by David Gibbs
St. Paul, Minnesota based 3M Company (NYSE: MMM) is a diversified technology company with a global presence in the industrial and transportation; health care; consumer and office; safety, security and protection services; display and graphics, and electro and communications industries. The company carries a $60 billion market cap and a near-2.5% dividend, and has beaten analyst estimates ten of the past eleven quarters.
Earnings: Q3 profits of $1.11 billion ($1.53/share), up 16% YoY vs. 3Q09 profits of $957 million ($1.35/share).
Revenue: Up 11% YoY to $6.87 billion.
Actual vs. Wall St. Expectations: 3M beat Wall St. expectations in terms of both earnings and revenue, as the Street had forecasted earnings of $1.51/share on $6.83 billion in revenue.
Notable Stats: MMM’s electro and communications unit was among the company’s best performing during the Q, registering a 25% YoY pop in sales and a 49% jump in revenue. The display and graphics business, which supplies products for things like flat-screen TV’s, generated a 19% YoY increase in sales and a 37% increase in profit.
MMM’s largest business unit, industrial & transportation, reported YoY sales and income growth of 14%.
The company’s healthcare unit was a laggard for the Q, reporting sales growth of 1% on top of a 3% YoY drop in operating income. Management attributed the unit’s underperformance to anxiousness in the industry regarding healthcare reform.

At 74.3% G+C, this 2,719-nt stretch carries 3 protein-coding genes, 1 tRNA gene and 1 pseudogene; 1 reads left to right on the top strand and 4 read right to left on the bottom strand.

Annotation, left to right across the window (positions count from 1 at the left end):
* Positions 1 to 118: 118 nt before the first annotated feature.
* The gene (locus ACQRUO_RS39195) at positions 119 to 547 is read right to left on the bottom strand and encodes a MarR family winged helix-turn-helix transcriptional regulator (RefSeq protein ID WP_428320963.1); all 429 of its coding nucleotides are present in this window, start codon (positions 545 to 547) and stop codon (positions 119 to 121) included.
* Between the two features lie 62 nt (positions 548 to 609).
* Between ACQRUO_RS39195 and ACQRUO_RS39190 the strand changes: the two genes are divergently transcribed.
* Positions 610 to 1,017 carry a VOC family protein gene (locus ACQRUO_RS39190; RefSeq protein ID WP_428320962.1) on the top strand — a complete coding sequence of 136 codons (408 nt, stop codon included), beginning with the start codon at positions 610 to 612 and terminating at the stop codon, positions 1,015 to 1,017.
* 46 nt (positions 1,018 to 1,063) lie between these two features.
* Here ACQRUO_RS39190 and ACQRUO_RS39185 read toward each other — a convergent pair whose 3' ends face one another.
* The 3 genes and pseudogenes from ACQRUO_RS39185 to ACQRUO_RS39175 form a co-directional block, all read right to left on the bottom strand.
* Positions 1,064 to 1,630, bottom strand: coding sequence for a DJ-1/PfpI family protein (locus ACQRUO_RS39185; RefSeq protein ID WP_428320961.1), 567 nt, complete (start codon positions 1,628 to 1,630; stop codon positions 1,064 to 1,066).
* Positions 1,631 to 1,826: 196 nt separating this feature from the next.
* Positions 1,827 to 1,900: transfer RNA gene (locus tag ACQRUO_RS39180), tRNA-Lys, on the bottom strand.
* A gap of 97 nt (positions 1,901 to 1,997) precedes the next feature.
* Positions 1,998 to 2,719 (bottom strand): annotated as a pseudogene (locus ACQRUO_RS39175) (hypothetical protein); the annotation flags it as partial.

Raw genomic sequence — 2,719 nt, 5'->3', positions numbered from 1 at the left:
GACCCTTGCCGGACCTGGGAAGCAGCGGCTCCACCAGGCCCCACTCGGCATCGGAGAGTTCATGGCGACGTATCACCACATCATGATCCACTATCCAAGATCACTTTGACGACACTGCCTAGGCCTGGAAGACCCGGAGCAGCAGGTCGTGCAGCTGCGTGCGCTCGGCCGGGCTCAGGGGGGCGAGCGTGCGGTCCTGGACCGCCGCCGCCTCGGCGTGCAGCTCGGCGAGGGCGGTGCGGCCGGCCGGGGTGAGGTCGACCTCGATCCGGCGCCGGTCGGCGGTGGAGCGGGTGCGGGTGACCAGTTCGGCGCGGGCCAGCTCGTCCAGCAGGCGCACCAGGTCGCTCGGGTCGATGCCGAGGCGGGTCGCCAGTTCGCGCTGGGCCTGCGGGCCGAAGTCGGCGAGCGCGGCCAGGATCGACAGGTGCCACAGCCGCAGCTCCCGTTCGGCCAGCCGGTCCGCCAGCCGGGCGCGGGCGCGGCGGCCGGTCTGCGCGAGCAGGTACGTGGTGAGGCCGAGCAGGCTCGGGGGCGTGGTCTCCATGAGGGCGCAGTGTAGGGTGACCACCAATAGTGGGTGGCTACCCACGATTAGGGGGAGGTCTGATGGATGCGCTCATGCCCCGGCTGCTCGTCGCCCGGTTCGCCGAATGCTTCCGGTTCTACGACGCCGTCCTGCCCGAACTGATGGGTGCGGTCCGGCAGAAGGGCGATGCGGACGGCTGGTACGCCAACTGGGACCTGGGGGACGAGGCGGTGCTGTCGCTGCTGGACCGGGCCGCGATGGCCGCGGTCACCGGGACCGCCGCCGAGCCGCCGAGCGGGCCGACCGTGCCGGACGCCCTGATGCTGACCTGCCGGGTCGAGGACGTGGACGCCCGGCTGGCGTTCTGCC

Did You Hear That? CEO George Buckley noted during the company’s conference call that, ”things [in 2010] have played out pretty much as we anticipated,” adding that the company’s healthcare units, “distributors are wary and evidently running down inventories. We have no reason to believe that this is anything other than temporary and that it will pass.”
An analyst from Edward Jones noted that, overall, “it was a very strong quarter.”
Technicals: A cup-with-hanlde breakout in the area of the circle on the chart below proved to be a failure, as shares plunged below the breakout point in short order. However, all is not lost. Post-earnings selling, which came on greater volume than any other day in 2010, was not able to pressure shares below either their 200-day moving average or their trend-line dating back to mid-summer. So, if you’re bullish on shares, you can look to buy on a successful test of either one of those two markers.
Commentary: While MMM beat estimates, analysts were apparently expecting more in terms of guidance. The diversified industrial goods maker, which now does more than a third of its revenue overseas, announced that it expects an 11% YoY sales increase in 2011. This was likely the number that sent shares reeling, pushing them down nearly 6% on the day. Having traded below $80/share just a couple of months ago, shares may have gotten a bit ahead of themselves, but with a dividend now verging on 2.5%, we may be nearing a good entry point. Still, as noted above, make sure shares can hold their current trend-line or their 200-day MA before toeing the water.
Disclosure: No holdings in MMM.